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Plan to Eat Meal Planner and Grocery List Maker

My Simple, Flexible Meal Planning System

Several years ago, my teammate Riley and I shared how we create our meal plans to help customers see how we use the program. I thought that post needed a refresher because I’ve refined my meal-planning process thanks to helpful tips from Plan to Eat customers!

woman pouring quinoa into a pot in the stove

How I meal plan.

My meal planning is simplistic. I plan for the week ahead and I only add dinner recipes to my planning calendar. 

My husband and I eat the same breakfast and lunch foods every day. Breakfast could be any of the following, eggs, toast, fruit, cottage cheese, or a smoothie. I make sure we have all of those items stocked at home so we can pick and choose what sounds good. For lunch, we either eat dinner leftovers or sandwiches. For that, we keep deli meat, cheese, and canned tuna stocked. 

Rather than add these ingredients to my meal planner, I simply add all these items to my weekly shopping list in bulk with the Staples List. By default, I add everything to the list first and then “shop at home” before going to the store and double-check our current quantities.

I plan 3-4 dinner recipes each week. We like to eat leftovers once or twice and go out to eat on Friday or Saturday night. Planning fewer meals for the week allows us the flexibility to not cook every night, eat out now and then, or go to a friend’s house for dinner. We like a mix of planning and spontaneity and if our dinner plans change, we aren’t overwhelmed by food in the fridge. Leftovers can be frozen and saved for a future meal or eaten for lunch as I mentioned above. 

My meal plans are not set in stone because we don’t have an overly busy schedule that needs specific meals on specific days. This means the meals I add to the planner aren’t strictly for that night of the week. 

I used to plan our weekly recipes on the calendar at random and then we would choose what to eat from the planned recipes. However, this method meant I was constantly double-checking my meal plan to see what recipes I had shopped for, but we hadn’t cooked yet. It worked because we liked the flexibility, but it was clunky. I was often confused about which recipes we had already made and what was left on the plan. 

My weekly dinner planning now feels more intuitive, thanks to some customer comments in our Facebook group. I simply add all our weekly recipes to the first day of the week (Monday on my Planner) and drag and drop recipes onto different weekdays as we make them. 

My weekly meal plan at the start of the week.
My meal plan at the end of the week.

This system allows for the same flexibility I like, but makes keeping track of recipes much easier! I will add leftover notes to the planner once we make a recipe and see how many servings are left or add some to the Freezer if we decide to not eat them right away. When I go to make my shopping list, I set the date range for that one day of the week and then add all the staples and additional items we need.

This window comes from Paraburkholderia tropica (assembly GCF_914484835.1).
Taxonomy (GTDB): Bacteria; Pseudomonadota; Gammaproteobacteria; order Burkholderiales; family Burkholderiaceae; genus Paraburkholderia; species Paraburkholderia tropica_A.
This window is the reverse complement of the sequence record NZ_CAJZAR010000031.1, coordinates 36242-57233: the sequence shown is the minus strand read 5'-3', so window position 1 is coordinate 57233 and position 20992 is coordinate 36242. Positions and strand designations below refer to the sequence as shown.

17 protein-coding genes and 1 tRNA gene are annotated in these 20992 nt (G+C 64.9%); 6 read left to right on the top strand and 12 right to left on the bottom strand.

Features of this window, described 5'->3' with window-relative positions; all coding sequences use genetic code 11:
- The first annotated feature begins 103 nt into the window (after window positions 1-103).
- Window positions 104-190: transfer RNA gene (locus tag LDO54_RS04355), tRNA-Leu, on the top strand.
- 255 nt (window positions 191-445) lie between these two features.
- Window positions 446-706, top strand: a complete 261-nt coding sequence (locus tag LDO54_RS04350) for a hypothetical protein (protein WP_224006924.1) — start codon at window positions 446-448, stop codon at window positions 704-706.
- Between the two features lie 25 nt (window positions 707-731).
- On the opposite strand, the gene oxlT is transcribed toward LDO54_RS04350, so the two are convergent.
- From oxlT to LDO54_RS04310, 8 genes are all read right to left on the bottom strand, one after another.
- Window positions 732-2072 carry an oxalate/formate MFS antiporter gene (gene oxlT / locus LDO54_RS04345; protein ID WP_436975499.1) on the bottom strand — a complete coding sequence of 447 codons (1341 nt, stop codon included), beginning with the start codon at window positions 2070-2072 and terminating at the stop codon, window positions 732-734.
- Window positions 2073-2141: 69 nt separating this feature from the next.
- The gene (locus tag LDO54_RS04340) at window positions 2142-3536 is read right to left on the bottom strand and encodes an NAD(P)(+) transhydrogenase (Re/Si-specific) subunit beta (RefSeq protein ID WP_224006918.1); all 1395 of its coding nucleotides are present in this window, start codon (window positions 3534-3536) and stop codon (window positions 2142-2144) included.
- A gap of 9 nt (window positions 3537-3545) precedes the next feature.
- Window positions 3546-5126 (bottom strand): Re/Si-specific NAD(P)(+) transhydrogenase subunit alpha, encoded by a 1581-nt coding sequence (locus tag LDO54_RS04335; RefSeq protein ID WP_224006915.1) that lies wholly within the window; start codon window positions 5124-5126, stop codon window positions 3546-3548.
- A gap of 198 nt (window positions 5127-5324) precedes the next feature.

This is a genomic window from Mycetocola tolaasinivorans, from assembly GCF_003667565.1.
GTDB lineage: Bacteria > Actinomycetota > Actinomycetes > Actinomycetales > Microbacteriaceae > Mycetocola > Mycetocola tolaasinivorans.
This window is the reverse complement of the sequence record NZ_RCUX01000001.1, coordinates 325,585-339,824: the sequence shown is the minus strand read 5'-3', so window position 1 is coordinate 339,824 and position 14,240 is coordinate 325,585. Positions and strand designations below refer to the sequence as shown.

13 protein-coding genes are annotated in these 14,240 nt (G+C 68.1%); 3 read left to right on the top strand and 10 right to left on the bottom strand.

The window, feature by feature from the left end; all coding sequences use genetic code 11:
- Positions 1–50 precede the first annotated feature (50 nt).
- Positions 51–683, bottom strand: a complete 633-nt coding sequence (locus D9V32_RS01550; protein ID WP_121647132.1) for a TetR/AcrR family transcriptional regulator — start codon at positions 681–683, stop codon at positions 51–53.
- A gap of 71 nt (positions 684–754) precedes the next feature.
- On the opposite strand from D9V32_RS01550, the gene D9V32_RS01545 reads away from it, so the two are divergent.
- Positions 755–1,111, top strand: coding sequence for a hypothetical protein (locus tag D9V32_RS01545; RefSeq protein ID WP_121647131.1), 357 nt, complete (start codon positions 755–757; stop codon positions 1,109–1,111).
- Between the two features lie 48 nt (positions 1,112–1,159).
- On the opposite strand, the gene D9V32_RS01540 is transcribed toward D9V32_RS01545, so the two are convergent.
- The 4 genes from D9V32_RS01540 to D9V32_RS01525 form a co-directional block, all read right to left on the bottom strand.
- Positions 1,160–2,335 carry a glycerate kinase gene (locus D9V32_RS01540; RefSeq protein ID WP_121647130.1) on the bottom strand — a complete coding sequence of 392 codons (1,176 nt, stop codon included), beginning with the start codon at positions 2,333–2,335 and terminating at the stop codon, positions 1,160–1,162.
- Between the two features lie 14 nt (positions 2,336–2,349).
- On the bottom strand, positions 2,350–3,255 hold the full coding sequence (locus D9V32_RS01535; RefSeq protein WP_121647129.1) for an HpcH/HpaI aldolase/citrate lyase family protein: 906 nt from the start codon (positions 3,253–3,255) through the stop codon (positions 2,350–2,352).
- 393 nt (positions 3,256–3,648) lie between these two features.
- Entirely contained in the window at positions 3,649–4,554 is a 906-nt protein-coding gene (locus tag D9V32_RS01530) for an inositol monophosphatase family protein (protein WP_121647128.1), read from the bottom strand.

How to decide what recipes to plan.

Now that I’ve given you the system, I want to dive into how I choose what recipes to add to my meal plan. Even seasoned meal planners struggle with recipe inspiration; it’s why we have hundreds of recipes in our Plan to Eat accounts!

I’m guilty of wanting a lot of variety in my meal plans. I like eating new and different flavors and learning new recipes, but sometimes I go a little overboard. When there’s too much variety in my meal plan, I spend more time cooking and often buy new spices and condiments that go to waste if I’m not intentional about using them again.

To prevent undue stress about variety, I plan at least two recipes each week that are well-known favorites. I have about a dozen of these “auto-pilot” recipes that come together quick and easy because I basically have the recipe memorized. Then for my other 1-2 recipes, I will either try something completely new or plan an older recipe I haven’t made in months.

I use the Queue to house my well-known recipes, so I don’t have to search for them. And then I will choose my “variety” recipes either from my Recently Added list or by searching for an ingredient we have at home that I want to use up. 

over the shoulder image of a person looking in a fridge with a phone in hand and eggs placing eggs in the fridge

Grocery shopping.

I mentioned above that I shop at home before going to the grocery store. This is a super important step for me because we have a small kitchen with limited storage space. I make a conscious effort to not overshop because our cupboards will end up jammed full and cluttered. So I shop at home, add our extra staples to the list, and then shop in person at the store. I like to shop for sales and clearance items, so I prefer to go to the store rather than order grocery pick-up. 

I try to grocery shop only once a week, but sometimes I have to make a second quick trip for one or two staple items I miscalculated at home (this happens with half and half a lot!). 

This simple, flexible style of meal planning works well for me and my husband for our current stage of life. If you’re interested in learning about other methods for meal planning, check out the How to Meal Plan blog series I put out last year! These six blog posts detail the systems other Plan to Eat customers use to create their meal plans.  

P.S. You can also learn how Riley’s meal planning has changed over the years from this podcast interview

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